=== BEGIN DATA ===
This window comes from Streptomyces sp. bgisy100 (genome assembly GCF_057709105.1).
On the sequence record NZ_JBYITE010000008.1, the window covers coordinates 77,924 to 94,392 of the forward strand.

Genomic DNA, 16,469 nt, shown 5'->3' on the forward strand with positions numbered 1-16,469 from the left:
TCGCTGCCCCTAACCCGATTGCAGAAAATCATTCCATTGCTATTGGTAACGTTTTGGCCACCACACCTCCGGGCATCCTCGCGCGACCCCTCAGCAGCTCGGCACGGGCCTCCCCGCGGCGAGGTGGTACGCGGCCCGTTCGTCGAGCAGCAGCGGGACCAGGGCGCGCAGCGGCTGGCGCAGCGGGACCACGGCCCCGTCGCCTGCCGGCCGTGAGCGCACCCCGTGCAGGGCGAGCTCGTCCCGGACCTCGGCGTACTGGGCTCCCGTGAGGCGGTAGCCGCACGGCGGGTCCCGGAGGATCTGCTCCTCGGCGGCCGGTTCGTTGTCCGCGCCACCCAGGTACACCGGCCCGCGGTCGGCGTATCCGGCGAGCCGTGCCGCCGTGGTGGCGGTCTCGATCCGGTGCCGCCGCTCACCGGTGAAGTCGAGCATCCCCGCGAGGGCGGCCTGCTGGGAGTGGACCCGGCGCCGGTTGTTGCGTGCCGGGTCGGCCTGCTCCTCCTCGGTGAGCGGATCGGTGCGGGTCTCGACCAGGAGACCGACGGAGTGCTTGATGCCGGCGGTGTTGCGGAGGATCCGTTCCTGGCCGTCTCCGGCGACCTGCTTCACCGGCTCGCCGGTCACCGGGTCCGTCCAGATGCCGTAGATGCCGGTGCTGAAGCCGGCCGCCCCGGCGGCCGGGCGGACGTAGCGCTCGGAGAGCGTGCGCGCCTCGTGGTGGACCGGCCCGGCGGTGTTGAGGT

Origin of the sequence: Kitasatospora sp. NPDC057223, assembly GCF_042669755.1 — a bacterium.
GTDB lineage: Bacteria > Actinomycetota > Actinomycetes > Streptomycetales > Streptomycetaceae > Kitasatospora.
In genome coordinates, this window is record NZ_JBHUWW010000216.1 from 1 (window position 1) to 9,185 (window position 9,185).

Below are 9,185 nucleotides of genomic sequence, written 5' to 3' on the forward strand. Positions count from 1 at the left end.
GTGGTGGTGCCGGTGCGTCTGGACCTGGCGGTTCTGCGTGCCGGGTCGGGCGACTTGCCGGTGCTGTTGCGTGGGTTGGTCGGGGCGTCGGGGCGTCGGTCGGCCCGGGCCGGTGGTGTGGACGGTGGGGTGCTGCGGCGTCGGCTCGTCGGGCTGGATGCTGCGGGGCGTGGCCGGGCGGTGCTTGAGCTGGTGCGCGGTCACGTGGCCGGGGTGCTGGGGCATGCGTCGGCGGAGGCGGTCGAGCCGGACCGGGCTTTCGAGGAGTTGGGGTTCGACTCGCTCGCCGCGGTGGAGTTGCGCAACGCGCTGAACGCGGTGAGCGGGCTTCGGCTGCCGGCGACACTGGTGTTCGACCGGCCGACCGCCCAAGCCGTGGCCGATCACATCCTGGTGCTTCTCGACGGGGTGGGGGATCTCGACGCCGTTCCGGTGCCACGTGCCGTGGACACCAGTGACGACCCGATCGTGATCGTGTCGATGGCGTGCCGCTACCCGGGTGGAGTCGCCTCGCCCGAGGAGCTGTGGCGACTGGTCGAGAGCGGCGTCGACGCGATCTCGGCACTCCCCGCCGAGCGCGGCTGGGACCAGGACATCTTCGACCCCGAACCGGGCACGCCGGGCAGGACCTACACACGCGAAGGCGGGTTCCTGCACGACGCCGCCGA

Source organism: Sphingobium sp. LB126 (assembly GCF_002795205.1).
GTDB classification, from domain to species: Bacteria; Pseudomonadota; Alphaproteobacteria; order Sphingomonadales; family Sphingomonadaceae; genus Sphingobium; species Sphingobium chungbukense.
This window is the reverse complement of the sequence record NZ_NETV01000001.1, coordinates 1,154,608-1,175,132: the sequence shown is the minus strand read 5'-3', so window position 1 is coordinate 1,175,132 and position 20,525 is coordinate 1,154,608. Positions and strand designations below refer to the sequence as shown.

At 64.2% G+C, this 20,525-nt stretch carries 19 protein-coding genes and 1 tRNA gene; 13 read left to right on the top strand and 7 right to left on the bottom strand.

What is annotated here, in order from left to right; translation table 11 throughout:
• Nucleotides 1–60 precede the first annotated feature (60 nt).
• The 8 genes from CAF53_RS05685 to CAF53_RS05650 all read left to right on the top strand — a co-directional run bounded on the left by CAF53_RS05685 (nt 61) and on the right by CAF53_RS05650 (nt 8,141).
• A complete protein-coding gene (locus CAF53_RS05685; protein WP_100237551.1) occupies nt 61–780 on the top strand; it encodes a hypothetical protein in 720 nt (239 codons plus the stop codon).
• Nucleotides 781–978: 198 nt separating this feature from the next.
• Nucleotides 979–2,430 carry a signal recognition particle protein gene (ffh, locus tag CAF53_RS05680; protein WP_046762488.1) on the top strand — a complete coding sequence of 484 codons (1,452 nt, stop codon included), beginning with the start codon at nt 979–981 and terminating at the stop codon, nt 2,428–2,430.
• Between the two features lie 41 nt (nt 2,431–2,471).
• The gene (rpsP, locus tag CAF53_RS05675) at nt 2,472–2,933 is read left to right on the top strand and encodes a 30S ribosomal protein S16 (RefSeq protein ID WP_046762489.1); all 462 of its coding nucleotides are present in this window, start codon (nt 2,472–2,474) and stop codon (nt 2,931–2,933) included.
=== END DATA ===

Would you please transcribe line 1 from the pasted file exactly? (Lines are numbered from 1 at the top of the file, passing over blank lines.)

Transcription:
This window comes from Streptomyces sp. bgisy100 (genome assembly GCF_057709105.1).